Garden project empowers university students

Margo Fargo getting her hands dirty in the solar powered garden.

“The solar powered garden”, a new project that has been inspired by passion for sustainability and interest in renewable energy, is up and running. The aim of the project is to help and empower students in need.

As a sustainable entrepreneur and environmentalist, Margo Fargo has always wanted to create and spark a community project that will not only be there for a day but for years to come.

Fargo came together with different stakeholders to bring this new project to life with the purpose of empowering the student who has signed up for a food parcel to be planting their own vegetables, taking care of the garden and harvesting their own food.

“Each student then receives a box of fresh vegetables on a regular basis which they can take to their flats and even back home. Furthermore, there are talks with the Department of Consumer Science to have students make products from these vegetables so that they can sell on market days when it is safe to do so.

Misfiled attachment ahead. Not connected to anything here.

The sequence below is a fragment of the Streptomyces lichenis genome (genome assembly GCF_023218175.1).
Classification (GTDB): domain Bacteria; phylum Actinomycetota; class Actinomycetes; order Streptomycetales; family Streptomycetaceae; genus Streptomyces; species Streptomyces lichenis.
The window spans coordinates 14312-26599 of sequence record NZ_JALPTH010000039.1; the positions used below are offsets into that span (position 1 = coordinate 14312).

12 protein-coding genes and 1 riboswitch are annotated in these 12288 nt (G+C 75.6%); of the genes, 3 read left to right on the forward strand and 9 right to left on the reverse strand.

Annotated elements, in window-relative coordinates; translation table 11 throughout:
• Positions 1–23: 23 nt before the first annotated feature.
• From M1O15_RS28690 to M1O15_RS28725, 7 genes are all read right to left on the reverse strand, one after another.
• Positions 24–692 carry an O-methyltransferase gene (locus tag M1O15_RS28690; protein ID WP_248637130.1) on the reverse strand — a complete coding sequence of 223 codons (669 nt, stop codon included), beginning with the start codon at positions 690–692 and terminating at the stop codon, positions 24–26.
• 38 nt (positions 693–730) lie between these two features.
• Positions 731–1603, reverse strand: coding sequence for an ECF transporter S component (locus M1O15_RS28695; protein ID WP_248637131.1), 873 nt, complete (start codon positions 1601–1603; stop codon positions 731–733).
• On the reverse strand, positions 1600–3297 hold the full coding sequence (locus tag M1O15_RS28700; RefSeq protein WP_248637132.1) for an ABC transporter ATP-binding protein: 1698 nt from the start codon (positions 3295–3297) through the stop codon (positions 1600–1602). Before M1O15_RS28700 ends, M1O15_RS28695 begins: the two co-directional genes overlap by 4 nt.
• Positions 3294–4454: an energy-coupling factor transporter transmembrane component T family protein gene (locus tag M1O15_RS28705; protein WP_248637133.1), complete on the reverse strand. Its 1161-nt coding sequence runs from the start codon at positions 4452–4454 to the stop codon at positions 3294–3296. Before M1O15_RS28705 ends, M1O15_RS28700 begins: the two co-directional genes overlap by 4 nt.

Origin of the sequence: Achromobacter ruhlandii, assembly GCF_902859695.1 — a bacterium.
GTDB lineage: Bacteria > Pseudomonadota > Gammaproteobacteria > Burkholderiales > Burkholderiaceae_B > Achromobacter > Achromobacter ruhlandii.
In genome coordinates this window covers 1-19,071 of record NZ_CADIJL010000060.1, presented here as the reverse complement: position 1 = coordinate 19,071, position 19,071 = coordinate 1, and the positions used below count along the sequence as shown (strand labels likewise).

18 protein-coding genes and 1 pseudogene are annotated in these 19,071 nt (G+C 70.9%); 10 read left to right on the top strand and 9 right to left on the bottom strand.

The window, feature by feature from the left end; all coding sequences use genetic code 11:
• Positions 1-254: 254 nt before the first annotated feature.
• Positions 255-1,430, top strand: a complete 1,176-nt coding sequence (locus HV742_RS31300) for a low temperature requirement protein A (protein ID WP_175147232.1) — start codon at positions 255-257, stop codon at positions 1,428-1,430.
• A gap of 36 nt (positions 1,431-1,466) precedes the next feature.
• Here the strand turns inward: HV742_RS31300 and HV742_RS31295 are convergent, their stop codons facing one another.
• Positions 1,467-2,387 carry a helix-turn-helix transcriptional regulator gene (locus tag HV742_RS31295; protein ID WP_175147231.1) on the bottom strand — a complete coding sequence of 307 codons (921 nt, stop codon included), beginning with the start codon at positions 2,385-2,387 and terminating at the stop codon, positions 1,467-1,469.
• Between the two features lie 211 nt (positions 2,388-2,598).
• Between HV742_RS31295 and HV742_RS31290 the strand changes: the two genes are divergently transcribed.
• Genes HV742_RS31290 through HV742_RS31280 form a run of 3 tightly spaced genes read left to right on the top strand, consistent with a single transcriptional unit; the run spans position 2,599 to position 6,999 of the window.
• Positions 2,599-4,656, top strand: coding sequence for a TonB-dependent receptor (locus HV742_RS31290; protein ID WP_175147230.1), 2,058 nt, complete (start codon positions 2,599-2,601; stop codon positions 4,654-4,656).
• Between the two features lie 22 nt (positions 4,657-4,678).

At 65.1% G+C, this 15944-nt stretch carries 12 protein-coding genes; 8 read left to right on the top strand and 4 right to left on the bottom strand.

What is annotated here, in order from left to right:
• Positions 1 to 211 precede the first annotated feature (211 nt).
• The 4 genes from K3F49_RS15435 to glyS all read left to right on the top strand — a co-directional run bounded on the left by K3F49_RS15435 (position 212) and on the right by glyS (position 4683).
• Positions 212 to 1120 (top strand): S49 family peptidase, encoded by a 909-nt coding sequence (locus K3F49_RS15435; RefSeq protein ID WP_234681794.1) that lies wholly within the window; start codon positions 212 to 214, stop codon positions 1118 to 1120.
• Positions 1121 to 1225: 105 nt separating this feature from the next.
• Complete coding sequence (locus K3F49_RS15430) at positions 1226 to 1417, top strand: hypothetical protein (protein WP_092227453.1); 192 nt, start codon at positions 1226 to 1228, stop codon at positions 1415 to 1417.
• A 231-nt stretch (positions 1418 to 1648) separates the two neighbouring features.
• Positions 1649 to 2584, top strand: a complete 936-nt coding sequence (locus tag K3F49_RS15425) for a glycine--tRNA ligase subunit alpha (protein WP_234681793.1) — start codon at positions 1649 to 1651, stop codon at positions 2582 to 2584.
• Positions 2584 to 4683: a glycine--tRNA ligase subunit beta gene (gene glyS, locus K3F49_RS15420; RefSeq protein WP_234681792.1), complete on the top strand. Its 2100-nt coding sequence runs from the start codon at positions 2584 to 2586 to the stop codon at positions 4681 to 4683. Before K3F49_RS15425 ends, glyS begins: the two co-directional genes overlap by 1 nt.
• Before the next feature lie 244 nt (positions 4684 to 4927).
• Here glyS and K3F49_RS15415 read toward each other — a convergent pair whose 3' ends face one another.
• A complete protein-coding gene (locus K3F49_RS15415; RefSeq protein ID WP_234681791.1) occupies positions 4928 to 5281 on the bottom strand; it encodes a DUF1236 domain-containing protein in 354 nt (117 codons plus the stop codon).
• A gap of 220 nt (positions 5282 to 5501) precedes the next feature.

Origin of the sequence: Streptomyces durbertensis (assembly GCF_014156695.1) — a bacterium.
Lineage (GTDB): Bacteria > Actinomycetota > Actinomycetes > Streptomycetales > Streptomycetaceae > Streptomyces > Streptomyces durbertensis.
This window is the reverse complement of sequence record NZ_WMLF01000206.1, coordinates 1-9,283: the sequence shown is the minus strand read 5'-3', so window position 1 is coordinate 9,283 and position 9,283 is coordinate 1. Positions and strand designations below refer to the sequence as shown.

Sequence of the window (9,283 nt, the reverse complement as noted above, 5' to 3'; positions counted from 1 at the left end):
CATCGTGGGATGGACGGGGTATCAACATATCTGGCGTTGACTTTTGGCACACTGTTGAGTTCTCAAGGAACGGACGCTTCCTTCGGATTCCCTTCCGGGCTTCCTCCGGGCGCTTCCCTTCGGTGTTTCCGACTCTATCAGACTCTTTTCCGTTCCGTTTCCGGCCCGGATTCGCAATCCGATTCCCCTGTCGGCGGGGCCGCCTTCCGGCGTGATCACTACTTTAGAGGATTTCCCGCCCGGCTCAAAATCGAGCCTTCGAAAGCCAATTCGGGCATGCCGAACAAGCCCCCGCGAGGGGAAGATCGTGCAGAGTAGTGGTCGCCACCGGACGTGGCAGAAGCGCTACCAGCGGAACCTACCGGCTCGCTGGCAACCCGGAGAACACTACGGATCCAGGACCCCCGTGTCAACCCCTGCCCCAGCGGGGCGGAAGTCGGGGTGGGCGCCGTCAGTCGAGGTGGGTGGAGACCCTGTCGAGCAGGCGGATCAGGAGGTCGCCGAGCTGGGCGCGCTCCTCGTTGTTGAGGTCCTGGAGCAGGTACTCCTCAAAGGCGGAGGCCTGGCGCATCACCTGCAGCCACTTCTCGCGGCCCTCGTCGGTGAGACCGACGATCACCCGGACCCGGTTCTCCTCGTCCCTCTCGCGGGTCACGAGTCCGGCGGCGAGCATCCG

University students getting down to business in their new solar powered garden.

“This will be a collective implementation with two ladies from the department, Dr Natasha Cronjé and Ms Carien Denner, who are pivotal in the success of this project,” said Fargo.

According to her, food insecurity is one of the many challenges experienced by less privileged students at institutions of higher learning. At the University of the Free State, research findings indicated that 59% of students go through periods of hunger.

60% of students skip meals because of financial reasons, almost 41% use fasting as an excuse and 43% are too embarrassed to ask for help.

Stakeholders include Fasken Johannesburg, The University of the Free State, The Department of Agriculture, the Department of Consumer Sciences as well as Dr JW Swanepoel from the Department of Sustainable Agriculture.

If you would like to get involved, an email can be sent to

Pierce van Heerden